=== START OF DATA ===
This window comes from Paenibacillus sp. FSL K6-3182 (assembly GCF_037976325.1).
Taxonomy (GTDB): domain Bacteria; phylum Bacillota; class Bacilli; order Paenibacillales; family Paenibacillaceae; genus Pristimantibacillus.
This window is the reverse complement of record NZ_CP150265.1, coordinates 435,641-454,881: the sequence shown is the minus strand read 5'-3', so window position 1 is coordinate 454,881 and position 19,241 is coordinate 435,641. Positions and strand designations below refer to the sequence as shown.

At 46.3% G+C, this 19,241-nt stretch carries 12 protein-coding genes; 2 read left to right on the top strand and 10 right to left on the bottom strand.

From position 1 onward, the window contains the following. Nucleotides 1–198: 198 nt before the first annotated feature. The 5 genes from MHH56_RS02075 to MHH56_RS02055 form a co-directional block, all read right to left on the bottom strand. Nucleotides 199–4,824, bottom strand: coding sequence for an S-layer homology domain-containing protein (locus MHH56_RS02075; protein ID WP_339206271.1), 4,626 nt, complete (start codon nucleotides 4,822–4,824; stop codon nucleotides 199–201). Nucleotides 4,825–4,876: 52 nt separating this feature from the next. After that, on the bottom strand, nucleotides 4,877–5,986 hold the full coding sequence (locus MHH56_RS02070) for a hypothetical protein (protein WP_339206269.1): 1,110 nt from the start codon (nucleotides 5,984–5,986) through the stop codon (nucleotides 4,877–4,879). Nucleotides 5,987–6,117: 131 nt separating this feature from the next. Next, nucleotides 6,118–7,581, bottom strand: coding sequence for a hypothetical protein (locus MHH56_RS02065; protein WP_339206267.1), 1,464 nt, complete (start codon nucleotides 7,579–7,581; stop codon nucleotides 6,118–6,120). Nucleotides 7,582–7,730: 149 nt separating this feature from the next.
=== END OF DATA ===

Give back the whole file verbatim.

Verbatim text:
This window comes from Paenibacillus sp. FSL K6-3182 (assembly GCF_037976325.1).
Taxonomy (GTDB): domain Bacteria; phylum Bacillota; class Bacilli; order Paenibacillales; family Paenibacillaceae; genus Pristimantibacillus.
This window is the reverse complement of record NZ_CP150265.1, coordinates 435,641-454,881: the sequence shown is the minus strand read 5'-3', so window position 1 is coordinate 454,881 and position 19,241 is coordinate 435,641. Positions and strand designations below refer to the sequence as shown.

At 46.3% G+C, this 19,241-nt stretch carries 12 protein-coding genes; 2 read left to right on the top strand and 10 right to left on the bottom strand.

From position 1 onward, the window contains the following. Nucleotides 1–198: 198 nt before the first annotated feature. The 5 genes from MHH56_RS02075 to MHH56_RS02055 form a co-directional block, all read right to left on the bottom strand. Nucleotides 199–4,824, bottom strand: coding sequence for an S-layer homology domain-containing protein (locus MHH56_RS02075; protein ID WP_339206271.1), 4,626 nt, complete (start codon nucleotides 4,822–4,824; stop codon nucleotides 199–201). Nucleotides 4,825–4,876: 52 nt separating this feature from the next. After that, on the bottom strand, nucleotides 4,877–5,986 hold the full coding sequence (locus MHH56_RS02070) for a hypothetical protein (protein WP_339206269.1): 1,110 nt from the start codon (nucleotides 5,984–5,986) through the stop codon (nucleotides 4,877–4,879). Nucleotides 5,987–6,117: 131 nt separating this feature from the next. Next, nucleotides 6,118–7,581, bottom strand: coding sequence for a hypothetical protein (locus MHH56_RS02065; protein WP_339206267.1), 1,464 nt, complete (start codon nucleotides 7,579–7,581; stop codon nucleotides 6,118–6,120). Nucleotides 7,582–7,730: 149 nt separating this feature from the next.